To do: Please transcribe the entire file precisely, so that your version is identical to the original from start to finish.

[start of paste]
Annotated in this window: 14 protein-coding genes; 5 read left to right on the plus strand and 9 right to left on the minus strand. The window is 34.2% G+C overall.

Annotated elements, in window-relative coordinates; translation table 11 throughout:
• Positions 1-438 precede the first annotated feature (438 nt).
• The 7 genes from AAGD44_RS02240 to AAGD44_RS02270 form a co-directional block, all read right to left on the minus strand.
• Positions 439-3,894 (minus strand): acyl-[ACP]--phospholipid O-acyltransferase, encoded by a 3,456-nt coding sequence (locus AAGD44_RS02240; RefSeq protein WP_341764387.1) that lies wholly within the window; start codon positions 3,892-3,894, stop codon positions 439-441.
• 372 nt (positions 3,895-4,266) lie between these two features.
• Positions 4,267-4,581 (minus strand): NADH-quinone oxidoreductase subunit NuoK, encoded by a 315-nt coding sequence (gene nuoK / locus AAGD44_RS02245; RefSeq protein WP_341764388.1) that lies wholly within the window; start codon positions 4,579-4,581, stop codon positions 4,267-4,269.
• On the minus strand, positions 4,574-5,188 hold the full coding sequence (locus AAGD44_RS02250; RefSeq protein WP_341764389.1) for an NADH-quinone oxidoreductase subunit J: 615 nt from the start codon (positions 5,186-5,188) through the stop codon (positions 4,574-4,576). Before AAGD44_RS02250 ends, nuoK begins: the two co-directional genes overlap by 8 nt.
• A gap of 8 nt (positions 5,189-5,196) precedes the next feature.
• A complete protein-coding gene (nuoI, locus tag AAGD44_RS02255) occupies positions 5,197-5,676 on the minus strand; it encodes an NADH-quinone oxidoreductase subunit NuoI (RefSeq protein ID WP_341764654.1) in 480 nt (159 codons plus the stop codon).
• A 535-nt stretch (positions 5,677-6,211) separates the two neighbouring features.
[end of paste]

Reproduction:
Annotated in this window: 14 protein-coding genes; 5 read left to right on the plus strand and 9 right to left on the minus strand. The window is 34.2% G+C overall.

Annotated elements, in window-relative coordinates; translation table 11 throughout:
• Positions 1-438 precede the first annotated feature (438 nt).
• The 7 genes from AAGD44_RS02240 to AAGD44_RS02270 form a co-directional block, all read right to left on the minus strand.
• Positions 439-3,894 (minus strand): acyl-[ACP]--phospholipid O-acyltransferase, encoded by a 3,456-nt coding sequence (locus AAGD44_RS02240; RefSeq protein WP_341764387.1) that lies wholly within the window; start codon positions 3,892-3,894, stop codon positions 439-441.
• 372 nt (positions 3,895-4,266) lie between these two features.
• Positions 4,267-4,581 (minus strand): NADH-quinone oxidoreductase subunit NuoK, encoded by a 315-nt coding sequence (gene nuoK / locus AAGD44_RS02245; RefSeq protein WP_341764388.1) that lies wholly within the window; start codon positions 4,579-4,581, stop codon positions 4,267-4,269.
• On the minus strand, positions 4,574-5,188 hold the full coding sequence (locus AAGD44_RS02250; RefSeq protein WP_341764389.1) for an NADH-quinone oxidoreductase subunit J: 615 nt from the start codon (positions 5,186-5,188) through the stop codon (positions 4,574-4,576). Before AAGD44_RS02250 ends, nuoK begins: the two co-directional genes overlap by 8 nt.
• A gap of 8 nt (positions 5,189-5,196) precedes the next feature.
• A complete protein-coding gene (nuoI, locus tag AAGD44_RS02255) occupies positions 5,197-5,676 on the minus strand; it encodes an NADH-quinone oxidoreductase subunit NuoI (RefSeq protein ID WP_341764654.1) in 480 nt (159 codons plus the stop codon).
• A 535-nt stretch (positions 5,677-6,211) separates the two neighbouring features.